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Drowning case heightens awareness of water safety
During a recent swimming lesson at the Collinsville YMCA pool, lifeguard Caroline Williams teaches a group of young children how to swim. (Bulletin photo by Mike Wray)
Sunday, July 13, 2014
By SAM JACKSON - Bulletin Staff Writer
There is no level of swimming competency that can make someone immune to the possibility of drowning, according to longtime lifeguard Susan Cart.
“Anybody can drown,” said Cart, a lifeguard instructor for the Piedmont chapter of the American Red Cross. “Even the ones who have been in the Olympics; they can drown. It depends on the circumstances.”
In the wake of the drowning death of an 18-year-old Martinsville man July 4 at Fairy Stone State Park, local aquatic experts stressed the importance of swimmers knowing the area around them and having someone looking out for them — especially in the case of children.
“There are varying levels of knowing how to swim,” said Brad Kinkema, executive director of the Henry County-Martinsville YMCA. “Even with a lifeguard, if you have a child or someone who is not a strong swimmer, you need to watch them.”
Lifeguards, Kinkema said, cannot be everywhere all the time, and the time it takes for a swimmer to fall into danger is only as long as taking a breath.
“An accident can happen in a tenth of a second in the pool,” he said.
For that reason, Kinkema said, children must be looked after constantly.
“If you go someplace without a guard ... set limits to where the child can go” in the water, he said. Also, a lot of kids don’t like wearing life vests because they think the vests restrict their movement.
“That can be a fatal mistake,” Kinkema said.
He stressed that those who are in danger in the water don’t necessarily thrash about and make noise in a way that’s easy to recognize. They sometimes can’t be seen, he added.
“Most individuals who drown don’t yell for help (because) they ingest water, and they slip under the water and you never see them again,” he said.
That’s why the “buddy system” is important, said Cart, who instructs both new swimmers and lifeguards in the pool at the Bassett Community Center.
“That buddy system is a big thing right now,” she said. That way, if two swimmers are together and one is in danger, the other “can go to a lifeguard or you go to an adult. Yell for help. Get the lifeguard’s attention.”
Pamela Foley, aquatics director at the Y, pointed out that a lifeguard’s job is watching out for the safety of all swimmers, which also means he or she can’t zero in on particular children all the time.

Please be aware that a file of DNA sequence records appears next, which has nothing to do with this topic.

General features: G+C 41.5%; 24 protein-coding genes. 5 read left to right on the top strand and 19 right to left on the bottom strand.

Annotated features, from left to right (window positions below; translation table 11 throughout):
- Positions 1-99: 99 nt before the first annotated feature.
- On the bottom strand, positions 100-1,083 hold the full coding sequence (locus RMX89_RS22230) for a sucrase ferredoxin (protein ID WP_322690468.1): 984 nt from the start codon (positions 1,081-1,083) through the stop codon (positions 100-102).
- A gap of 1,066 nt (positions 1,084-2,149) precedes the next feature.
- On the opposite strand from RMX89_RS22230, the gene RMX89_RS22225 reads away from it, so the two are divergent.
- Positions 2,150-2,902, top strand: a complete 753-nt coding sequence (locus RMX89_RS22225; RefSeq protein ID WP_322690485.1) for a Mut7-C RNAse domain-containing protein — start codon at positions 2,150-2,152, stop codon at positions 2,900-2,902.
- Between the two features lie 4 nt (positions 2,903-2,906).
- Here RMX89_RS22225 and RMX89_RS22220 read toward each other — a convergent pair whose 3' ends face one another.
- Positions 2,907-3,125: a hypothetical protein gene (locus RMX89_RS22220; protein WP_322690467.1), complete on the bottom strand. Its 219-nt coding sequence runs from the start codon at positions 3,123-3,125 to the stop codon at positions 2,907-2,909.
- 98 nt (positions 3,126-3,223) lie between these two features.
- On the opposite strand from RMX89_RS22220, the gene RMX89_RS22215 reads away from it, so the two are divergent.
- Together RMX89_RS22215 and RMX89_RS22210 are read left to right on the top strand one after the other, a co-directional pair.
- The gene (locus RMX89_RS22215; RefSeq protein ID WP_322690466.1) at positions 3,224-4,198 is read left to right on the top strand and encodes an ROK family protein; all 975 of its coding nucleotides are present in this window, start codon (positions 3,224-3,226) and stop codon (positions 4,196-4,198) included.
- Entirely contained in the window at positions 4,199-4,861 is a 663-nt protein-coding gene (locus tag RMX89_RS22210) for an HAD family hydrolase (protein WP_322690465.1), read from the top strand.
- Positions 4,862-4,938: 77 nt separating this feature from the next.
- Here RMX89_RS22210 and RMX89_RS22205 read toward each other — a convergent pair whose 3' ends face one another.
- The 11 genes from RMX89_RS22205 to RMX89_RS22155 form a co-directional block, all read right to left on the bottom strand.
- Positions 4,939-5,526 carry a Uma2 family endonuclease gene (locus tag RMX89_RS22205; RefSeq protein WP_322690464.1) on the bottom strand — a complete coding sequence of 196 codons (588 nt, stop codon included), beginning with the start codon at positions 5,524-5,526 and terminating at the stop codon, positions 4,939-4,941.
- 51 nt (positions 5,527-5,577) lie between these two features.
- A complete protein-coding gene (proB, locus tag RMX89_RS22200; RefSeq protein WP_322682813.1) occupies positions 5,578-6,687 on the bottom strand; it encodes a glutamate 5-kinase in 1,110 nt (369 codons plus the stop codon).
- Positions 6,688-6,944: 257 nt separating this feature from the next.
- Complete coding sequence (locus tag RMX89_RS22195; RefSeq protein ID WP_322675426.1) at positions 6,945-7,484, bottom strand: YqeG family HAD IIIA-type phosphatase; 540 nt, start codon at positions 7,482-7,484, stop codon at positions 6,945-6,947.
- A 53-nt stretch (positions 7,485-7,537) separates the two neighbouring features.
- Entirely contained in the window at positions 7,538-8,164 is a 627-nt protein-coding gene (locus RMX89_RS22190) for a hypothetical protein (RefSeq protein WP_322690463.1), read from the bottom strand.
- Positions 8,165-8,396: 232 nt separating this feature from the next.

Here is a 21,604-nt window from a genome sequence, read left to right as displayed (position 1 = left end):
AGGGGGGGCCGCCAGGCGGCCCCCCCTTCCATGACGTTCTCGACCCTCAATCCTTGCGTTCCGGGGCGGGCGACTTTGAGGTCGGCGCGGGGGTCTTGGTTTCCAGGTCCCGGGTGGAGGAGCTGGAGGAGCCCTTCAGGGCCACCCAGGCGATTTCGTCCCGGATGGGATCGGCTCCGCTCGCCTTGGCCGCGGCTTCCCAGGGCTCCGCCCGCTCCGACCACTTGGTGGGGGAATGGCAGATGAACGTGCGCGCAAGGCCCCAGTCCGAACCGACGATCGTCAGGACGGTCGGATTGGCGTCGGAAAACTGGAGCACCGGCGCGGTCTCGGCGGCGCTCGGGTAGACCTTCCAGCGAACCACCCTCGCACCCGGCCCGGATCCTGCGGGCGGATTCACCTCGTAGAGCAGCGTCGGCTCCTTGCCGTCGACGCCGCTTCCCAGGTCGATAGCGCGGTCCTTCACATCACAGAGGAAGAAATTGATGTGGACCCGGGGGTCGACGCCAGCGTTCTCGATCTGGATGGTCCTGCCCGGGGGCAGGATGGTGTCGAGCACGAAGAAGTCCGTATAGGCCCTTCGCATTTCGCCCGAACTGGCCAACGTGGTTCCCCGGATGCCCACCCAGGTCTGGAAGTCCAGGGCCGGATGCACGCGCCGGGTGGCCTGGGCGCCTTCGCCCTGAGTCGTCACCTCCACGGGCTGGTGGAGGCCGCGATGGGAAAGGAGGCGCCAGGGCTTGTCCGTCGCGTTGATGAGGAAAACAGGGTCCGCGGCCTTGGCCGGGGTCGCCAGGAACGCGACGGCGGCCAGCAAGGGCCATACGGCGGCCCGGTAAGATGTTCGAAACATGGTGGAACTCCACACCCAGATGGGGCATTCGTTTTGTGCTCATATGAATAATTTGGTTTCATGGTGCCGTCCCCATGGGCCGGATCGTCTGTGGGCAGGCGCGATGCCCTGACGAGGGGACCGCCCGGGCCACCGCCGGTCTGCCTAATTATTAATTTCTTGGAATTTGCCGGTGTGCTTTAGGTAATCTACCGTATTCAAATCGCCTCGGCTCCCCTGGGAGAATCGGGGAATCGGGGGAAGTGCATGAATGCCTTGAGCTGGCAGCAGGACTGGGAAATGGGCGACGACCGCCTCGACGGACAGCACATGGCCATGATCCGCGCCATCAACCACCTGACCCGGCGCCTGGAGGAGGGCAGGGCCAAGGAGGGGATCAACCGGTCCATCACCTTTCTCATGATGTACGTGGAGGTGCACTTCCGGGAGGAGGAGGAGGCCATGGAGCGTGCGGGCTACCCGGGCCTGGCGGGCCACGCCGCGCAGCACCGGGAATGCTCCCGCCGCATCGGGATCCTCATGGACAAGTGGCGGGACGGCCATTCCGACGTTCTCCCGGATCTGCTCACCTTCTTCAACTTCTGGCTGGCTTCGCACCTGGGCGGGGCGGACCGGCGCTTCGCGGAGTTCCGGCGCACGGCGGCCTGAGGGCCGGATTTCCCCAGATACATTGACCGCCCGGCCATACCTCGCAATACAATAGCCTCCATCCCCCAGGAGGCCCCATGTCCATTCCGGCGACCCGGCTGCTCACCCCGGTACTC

“I think lots of people take for granted the number of kids who (can) swim,” she said. “I think lots of time, people take for granted the people who are actually watching.”
Foley said whether a swimmer has a “buddy” with them in the water or not, everyone needs “someone who you’re accountable to them and they’re accountable to you. I always stress to parents, ‘Watch your child. No matter what, watch your child.’”
Water, Kinkema said, “is not a natural environment” if a person “did not spend a lot of time in the water as a child. Everybody needs to at least have swimming lessons.”
The Y offers swim programs for children as young as 9 months through adulthood, including private lessons. In one eight-lesson course, Foley said, one session is devoted entirely to water safety and how to assist another swimmer, or how to properly reach for assistance in the water.
Knowledge of the environment is key, she said, because any competent swimmer can go too far.
“In the case of Fairy Stone, people forget how tired you can get swimming,” she said.
In deep water or when on a boat, Cart said, parents “need to put life jackets the on kids.”
Also, she said, while the “buddy system” is good, a safe distance should be kept between swimmers. Also, horseplay in the water must be avoided.
“When you go under, make sure you have a safe distance so you can kick or move your arms” without disturbing other swimmers, she said. “Swimming close to friends, you can get kicked in the head or in the chest, and that can make you lose your breath.”
If you find yourself struggling to remain above the water, Cart said, “Don’t panic. That’s the main thing I tell in my swim lessons. If you’re getting tired (and swimming), roll over on your back to rest. Then go back onto your stomach and swim normally.”